Journal article

Lang AE, Siderowf AD, Macklin EA, Poewe W, Brooks DJ, Fernandez HH, Rascol O, Giladi N, Stocchi F, Tanner CM, Postuma RB, Simon DK, Tolosa E, Mollenhauer B, Cedarbaum JM, Fraser K, Xiao J, Evans KC, Graham DL, Sapir I, Inra J, Hutchison RM, Yang M, Fox T, Haeberlein SB, Dam Tet al., 2022, Trial of Cinpanemab in Early Parkinson's Disease, NEW ENGLAND JOURNAL OF MEDICINE, Vol: 387, Pages: 408-420, ISSN: 0028-4793

Journal article

Lillethorup TP, Noer O, Alstrup AKO, Real CC, Stokholm K, Thomsen MB, Zaer H, Orlowski D, Mikkelsen TW, Glud AN, Nielsen EHT, Schacht AC, Winterdahl M, Brooks DJ, Sorensen JCH, Landau AMet al., 2022, Spontaneous partial recovery of striatal dopaminergic uptake despite nigral cell loss in asymptomatic MPTP-lesioned female minipigs, NEUROTOXICOLOGY, Vol: 91, Pages: 166-176, ISSN: 0161-813X

Journal article

Horsager J, Okkels N, Van Den Berge N, Jacobsen J, Schact A, Munk OL, Vang K, Bender D, Brooks DJ, Borghammer Pet al., 2022, In vivo vesicular acetylcholine transporter density in human peripheral organs: an [F-18] FEOBV PET/CT study, EJNMMI RESEARCH, Vol: 12, ISSN: 2191-219X

Journal article

Sigurdsson HP, Yarnall AJ, Galna B, Lord S, Alcock L, Lawson RA, Colloby SJ, Firbank MJ, Taylor J-P, Pavese N, Brooks DJ, O'Brien JT, Burn DJ, Rochester Let al., 2022, Gait-Related Metabolic Covariance Networks at Rest in Parkinson's Disease, MOVEMENT DISORDERS, Vol: 37, Pages: 1222-1234, ISSN: 0885-3185

Journal article

Jansen WJ, Janssen O, Tijms BM, Vos SJB, Ossenkoppele R, Visser PJet al., 2022, Prevalence Estimates of Amyloid Abnormality Across the Alzheimer Disease Clinical Spectrum, JAMA NEUROLOGY, Vol: 79, Pages: 228-243, ISSN: 2168-6149

Journal article

Kjeldsen PL, Parbo P, Hansen KV, Aanerud JFA, Ismail R, Nissen PH, Dalby RB, Damholdt MF, Borghammer P, Brooks DJet al., 2022, Asymmetric amyloid deposition in preclinical Alzheimer’s disease: A PET study, Aging Brain, Vol: 2, Pages: 100048-100048, ISSN: 2589-9589

Journal article

Madsen LS, Nielsen RB, Parbo P, Ismail R, Mikkelsen IK, Gottrup H, Østergaard L, Brooks DJ, Eskildsen SFet al., 2022, Capillary function progressively deteriorates in prodromal Alzheimer’s disease: A longitudinal MRI perfusion study, Aging Brain, Vol: 2, Pages: 100035-100035, ISSN: 2589-9589

Journal article

Leng F, Hinz R, Gentleman S, Brooks DJ, Edison Pet al., 2021, Neuroinflammation, functional connectivity and structural network integrity in the Alzheimer's spectrum, Alzheimer's & dementia : the journal of the Alzheimer's Association, Vol: 17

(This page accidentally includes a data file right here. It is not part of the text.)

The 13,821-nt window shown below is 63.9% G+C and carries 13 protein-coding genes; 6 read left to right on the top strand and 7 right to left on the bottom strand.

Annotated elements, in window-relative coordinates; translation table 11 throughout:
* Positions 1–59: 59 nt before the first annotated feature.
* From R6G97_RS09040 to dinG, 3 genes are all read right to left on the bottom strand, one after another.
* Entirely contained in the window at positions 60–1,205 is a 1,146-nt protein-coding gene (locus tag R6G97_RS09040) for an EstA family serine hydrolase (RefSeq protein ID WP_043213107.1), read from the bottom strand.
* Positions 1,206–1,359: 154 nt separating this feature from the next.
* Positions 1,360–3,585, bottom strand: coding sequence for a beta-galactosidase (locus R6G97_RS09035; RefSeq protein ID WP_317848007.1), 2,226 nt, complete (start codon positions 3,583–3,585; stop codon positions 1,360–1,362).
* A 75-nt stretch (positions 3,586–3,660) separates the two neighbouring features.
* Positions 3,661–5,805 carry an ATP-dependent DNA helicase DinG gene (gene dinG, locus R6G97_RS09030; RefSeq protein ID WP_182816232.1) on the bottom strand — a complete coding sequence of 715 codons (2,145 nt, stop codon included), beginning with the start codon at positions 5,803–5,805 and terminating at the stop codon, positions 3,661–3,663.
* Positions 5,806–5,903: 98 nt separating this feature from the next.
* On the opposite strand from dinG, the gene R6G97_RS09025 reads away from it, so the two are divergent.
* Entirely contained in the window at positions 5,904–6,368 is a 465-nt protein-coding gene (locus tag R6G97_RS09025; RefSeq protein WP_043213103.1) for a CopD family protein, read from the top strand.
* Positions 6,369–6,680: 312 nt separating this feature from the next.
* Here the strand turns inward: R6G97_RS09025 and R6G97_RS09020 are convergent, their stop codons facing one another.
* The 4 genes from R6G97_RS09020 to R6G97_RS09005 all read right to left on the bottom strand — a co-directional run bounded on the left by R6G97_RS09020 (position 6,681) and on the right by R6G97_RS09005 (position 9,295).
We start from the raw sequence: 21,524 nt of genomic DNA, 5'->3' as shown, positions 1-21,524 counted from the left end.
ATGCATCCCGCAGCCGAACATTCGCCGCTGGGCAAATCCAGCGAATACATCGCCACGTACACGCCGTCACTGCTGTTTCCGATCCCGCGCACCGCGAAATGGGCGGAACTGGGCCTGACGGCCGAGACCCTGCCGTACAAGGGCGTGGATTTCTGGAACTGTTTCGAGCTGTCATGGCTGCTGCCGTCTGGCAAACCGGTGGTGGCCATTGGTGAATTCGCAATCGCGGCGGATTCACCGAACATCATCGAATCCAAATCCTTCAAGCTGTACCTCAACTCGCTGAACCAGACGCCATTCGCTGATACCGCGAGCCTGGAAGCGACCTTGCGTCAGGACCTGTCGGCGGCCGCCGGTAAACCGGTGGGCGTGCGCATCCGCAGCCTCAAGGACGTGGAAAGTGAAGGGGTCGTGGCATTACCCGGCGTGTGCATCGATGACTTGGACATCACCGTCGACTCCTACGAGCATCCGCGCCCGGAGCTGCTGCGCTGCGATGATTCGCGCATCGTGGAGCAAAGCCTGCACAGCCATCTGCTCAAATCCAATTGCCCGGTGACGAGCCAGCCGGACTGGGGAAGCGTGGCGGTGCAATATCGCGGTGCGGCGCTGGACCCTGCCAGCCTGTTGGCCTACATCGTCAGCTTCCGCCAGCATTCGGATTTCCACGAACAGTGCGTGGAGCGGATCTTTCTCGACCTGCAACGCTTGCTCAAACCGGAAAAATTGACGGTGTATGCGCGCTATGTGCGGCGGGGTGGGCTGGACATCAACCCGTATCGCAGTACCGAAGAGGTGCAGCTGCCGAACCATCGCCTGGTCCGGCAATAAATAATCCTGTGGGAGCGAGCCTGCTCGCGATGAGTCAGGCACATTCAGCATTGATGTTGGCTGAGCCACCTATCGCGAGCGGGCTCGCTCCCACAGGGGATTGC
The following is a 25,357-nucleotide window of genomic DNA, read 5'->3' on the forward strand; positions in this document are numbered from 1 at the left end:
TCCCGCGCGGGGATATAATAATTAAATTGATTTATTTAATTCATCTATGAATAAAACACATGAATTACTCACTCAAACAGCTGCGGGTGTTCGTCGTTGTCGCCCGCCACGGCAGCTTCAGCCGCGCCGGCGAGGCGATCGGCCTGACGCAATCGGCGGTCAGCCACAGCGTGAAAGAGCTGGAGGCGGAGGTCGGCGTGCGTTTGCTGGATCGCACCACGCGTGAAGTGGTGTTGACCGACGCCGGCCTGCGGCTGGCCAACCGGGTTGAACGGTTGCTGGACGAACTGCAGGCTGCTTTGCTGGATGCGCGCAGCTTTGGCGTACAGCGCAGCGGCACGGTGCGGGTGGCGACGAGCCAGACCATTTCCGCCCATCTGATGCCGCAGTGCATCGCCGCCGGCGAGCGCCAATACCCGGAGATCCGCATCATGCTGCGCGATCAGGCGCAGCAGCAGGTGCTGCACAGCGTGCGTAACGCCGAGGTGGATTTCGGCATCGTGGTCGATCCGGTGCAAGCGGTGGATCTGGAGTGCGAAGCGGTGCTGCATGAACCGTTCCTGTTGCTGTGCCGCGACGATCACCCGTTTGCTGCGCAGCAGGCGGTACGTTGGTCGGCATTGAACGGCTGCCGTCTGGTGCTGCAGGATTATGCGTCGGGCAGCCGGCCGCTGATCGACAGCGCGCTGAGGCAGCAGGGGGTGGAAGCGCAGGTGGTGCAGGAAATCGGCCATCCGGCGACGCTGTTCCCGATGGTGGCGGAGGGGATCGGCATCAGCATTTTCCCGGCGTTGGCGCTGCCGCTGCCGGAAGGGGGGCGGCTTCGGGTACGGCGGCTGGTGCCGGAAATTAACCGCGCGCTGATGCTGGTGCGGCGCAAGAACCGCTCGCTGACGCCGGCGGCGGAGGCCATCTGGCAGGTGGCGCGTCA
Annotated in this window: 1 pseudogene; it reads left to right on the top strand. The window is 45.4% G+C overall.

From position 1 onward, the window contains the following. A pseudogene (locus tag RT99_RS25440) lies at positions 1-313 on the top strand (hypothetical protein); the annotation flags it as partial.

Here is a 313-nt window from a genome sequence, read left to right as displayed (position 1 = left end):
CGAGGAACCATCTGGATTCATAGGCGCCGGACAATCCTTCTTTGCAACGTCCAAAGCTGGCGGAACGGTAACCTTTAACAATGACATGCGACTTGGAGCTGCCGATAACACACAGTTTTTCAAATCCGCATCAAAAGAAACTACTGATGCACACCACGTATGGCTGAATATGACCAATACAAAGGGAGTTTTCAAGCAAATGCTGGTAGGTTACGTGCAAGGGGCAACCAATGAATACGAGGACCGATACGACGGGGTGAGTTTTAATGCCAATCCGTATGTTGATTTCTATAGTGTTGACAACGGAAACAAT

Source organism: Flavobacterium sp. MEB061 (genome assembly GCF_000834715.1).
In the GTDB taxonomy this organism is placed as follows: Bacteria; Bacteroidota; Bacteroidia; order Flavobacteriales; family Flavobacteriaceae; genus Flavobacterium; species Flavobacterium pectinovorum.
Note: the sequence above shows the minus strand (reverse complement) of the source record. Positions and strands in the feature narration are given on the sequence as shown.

BACKGROUND: To investigate whether neuroinflammation and β-amyloid (Aβ) deposition influence brain structural and functional connectivity in Alzheimer's spectrum, we conducted a cross-sectional multimodal imaging study and interrogated the associations between imaging biomarkers of neuroinflammation, Aβ deposition, brain connectivity and cognition. METHOD: 58 participants (25 MCI, 16 AD dementia and 17 healthy controls) were recruited and scanned with 11 C-PBR28 and 18 F-flutemetamol PET, T1-weighted, diffusion tensor and resting-state functional MRI. Brain structural and functional connectivity were assessed by global white matter integrity and functional topology metrics, while neuroinflammation and Aβ deposition were evaluated by 11 C-PBR28 and 18 F-flutemetamol uptake, respectively. Changes of the biomarkers were compared between diagnostic groups and robust regression analyses at both voxel and regional level were performed on Aβ positive patients, who were considered to be representative of Alzheimer's continuum. RESULT: Increased 11 C-PBR28 and 18 F-flutemetamol uptake, decreased FA values, impaired small-worldness and local efficiency of functional network were observed in the AD cohort. In Aβ-positive patients, cortical 11 C-PBR28 uptake correlated with decreased structural integrity and network local efficiency independent of 18 F-flutemetamol uptake and cortical thickness. Network structural integrity and cortical thickness correlated with functional metrics, including small-worldness and local efficiency, which were all associated with cognition. CONCLUSION: Our findings suggest that cortical neuroinflammation may lead to disruption of structural and functional brain network independent of amyloid deposition and cortical atrophy, which in turn can lead to cognitive impairment in AD.

Journal article

Venkataraman A, Bishop C, Mansur A, Rizzo G, Lewis Y, Kocagoncu E, Lingford-Hughes A, Huiban M, Passchier J, Rowe JB, Tsukada H, Brooks DJ, Martarello L, Comley RA, Chen L, Hargreaves R, Schwarz AJ, Gunn RN, Rabiner E, Matthews PMet al., 2021, Imaging synaptic microstructure and synaptic loss in vivo in early Alzheimer’s Disease, Publisher: Cold Spring Harbor Laboratory